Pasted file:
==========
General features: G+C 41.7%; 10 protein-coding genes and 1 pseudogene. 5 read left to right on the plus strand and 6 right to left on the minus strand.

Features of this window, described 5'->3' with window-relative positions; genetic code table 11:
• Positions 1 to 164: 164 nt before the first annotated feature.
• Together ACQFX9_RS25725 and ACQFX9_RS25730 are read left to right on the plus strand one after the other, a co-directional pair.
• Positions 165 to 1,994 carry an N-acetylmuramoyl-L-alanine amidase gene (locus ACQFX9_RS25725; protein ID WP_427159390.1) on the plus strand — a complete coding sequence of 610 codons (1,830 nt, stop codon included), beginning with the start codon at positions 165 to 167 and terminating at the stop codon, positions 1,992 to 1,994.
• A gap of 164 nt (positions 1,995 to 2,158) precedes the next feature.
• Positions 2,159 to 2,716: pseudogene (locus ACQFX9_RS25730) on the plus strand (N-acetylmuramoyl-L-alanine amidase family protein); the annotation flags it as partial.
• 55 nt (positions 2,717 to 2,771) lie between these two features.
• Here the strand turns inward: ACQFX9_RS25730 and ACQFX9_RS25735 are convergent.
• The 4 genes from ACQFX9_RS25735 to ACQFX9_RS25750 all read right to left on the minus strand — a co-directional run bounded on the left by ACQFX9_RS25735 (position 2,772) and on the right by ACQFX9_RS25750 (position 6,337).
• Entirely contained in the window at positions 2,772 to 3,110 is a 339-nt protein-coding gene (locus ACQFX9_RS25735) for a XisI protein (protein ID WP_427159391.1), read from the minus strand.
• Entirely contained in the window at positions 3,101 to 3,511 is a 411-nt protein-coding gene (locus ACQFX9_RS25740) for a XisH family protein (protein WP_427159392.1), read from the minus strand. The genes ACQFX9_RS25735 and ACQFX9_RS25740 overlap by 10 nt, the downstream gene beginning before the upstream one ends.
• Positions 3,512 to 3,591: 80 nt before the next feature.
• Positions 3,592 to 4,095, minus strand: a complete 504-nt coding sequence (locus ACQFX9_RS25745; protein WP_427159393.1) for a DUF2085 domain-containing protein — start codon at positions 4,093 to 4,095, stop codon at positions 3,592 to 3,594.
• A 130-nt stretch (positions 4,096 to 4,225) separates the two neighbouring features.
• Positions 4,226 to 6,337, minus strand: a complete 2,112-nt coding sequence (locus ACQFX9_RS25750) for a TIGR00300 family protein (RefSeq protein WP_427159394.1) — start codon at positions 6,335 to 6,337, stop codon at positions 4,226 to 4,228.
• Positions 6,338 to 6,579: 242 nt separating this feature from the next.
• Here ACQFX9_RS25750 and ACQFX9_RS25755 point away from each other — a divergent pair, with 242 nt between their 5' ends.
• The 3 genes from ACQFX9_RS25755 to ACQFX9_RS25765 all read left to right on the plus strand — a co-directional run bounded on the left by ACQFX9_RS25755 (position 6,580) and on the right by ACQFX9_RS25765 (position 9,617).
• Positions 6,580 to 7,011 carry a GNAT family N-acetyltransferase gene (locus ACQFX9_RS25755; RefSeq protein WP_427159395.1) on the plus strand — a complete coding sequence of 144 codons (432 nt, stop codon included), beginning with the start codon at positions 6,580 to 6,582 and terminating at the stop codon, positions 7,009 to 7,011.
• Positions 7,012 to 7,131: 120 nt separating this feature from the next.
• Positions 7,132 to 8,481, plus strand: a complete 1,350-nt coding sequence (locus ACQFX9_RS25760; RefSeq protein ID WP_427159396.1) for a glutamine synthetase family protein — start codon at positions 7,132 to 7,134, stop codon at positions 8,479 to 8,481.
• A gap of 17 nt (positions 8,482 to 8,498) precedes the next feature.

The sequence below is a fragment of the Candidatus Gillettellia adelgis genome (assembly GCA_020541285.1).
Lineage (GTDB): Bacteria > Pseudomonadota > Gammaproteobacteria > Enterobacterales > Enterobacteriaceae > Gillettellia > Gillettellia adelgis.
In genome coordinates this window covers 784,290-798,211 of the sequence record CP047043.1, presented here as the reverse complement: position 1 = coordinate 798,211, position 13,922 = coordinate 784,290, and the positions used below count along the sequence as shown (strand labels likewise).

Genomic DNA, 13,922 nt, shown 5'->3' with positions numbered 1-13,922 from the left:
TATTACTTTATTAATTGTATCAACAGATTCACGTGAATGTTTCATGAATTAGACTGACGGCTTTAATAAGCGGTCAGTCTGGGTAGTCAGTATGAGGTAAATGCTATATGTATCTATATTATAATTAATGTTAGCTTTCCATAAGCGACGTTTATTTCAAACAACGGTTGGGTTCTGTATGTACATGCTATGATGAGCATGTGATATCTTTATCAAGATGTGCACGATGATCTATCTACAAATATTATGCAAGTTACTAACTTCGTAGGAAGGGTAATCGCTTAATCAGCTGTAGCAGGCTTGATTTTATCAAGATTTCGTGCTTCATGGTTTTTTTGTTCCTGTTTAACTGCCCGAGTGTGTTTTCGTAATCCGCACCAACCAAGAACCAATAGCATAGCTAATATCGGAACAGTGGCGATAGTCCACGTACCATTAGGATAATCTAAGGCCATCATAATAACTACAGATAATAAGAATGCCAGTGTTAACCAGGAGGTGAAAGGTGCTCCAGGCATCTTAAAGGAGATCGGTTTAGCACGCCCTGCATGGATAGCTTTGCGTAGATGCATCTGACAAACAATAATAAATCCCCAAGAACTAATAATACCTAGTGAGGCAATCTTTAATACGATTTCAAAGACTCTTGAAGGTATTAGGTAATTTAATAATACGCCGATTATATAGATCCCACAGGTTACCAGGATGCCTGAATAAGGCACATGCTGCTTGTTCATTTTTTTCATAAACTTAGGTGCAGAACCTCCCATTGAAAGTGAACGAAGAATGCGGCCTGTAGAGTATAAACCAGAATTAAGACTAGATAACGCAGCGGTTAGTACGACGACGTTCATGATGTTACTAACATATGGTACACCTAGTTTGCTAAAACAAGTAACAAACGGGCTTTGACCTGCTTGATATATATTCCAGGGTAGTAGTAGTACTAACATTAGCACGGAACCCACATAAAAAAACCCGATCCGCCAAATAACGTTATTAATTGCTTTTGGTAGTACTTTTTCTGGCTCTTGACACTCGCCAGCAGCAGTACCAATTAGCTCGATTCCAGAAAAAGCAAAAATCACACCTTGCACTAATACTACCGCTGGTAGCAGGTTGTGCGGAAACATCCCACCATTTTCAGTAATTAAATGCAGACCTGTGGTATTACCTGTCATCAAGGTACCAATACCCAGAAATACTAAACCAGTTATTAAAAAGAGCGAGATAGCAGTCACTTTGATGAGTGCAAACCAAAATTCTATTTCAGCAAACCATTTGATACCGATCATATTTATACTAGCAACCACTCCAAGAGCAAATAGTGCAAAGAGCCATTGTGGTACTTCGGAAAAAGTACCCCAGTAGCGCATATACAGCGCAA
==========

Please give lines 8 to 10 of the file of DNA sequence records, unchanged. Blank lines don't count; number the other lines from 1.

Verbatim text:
• 55 nt (positions 2,717 to 2,771) lie between these two features.
• Here the strand turns inward: ACQFX9_RS25730 and ACQFX9_RS25735 are convergent.
• The 4 genes from ACQFX9_RS25735 to ACQFX9_RS25750 all read right to left on the minus strand — a co-directional run bounded on the left by ACQFX9_RS25735 (position 2,772) and on the right by ACQFX9_RS25750 (position 6,337).